• by Spy Handler (822350) on Friday July 12, 2013 @02:54PM (#44264441) Homepage Journal

    Suffer what consequences? You must be from the Midwest where people are clueless noobs when it comes to earthquakes. ZOMG earthquake! Run for your lives!!

    Kind of like how Southern California drivers freak out when they have to drive in the rain and if there's even a tiny patch of snow or ice on the road, it's armageddon and traffic comes to a complete standstill with accidents all over the place. People from Wisconsin or someplace cold laugh and make fun of us.

    TFA: Most of these quakes have been small, but some have exceeded magnitude 5.0.

    5.0 would be like going on one of those mechanical toy horses kids ride for a quarter at the supermarket. Yes you will feel some shaking but any halfway decent structure built to code will suffer zero damage and maybe a few items on a shelf will fall down. In Sept 1987 there was a 5.9 earthquake, we were pretty close to the epicenter (~15 miles) and I remember it well. Our school didn't shut down, classes went on as normal. Power never went out. There was zero damage to the school. It happened just before the school started, and in first period everybody was all talking about it excitedly. The teacher said she hid under her desk and she was very scared, but she came from the Midwest and this was her first earthquake.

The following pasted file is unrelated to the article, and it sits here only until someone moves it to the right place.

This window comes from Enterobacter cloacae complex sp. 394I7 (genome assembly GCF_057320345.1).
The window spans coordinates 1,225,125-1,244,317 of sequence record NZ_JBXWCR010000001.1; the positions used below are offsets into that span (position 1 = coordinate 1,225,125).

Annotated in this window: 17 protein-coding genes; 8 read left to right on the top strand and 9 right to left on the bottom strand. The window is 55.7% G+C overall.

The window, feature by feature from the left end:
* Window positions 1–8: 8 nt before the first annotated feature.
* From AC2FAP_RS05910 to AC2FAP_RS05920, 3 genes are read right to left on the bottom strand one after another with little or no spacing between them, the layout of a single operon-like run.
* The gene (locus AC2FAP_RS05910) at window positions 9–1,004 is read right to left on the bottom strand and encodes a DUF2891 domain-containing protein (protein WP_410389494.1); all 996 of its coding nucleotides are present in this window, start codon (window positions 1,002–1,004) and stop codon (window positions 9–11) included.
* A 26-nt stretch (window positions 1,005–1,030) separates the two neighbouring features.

The Northridge quake in 1994 was a 6.4, it was a pretty big quake and when I woke up at ~4:30 AM from the shaking, I was very concerned that my house was going to collapse because it was shaking so hard. The power did go out that time, the whole city in fact. We went outside and it was pitch dark and you could see thousands of stars. I never saw so many stars in my life.

    We did a damage assessment to our house, and the only damage was a crack in the brick chimney! We were amazed. It wasn't built like a fortress or anything, it was just an ordinary wood frame house built in the 1930's. I suppose the builders did a good job back in the day and maybe we were lucky. But Santa Monica (where I was) apparently has a direct connection to the epicenter (via bedrock under the SM mountains? not sure but that's what the news reports said) and the earthquake was stronger in Santa Monica than anywhere else except the Valley itself.

    Anyways the point I'm trying to make is that earthquakes > 5.0 are trivial things and it's madness to abandon cheap energy just because you might cause a tiny earthquake. Focus on groundwater contamination from fracking or something, there may be a valid point there.

"It's what you learn after you know it all that counts." -- John Wooden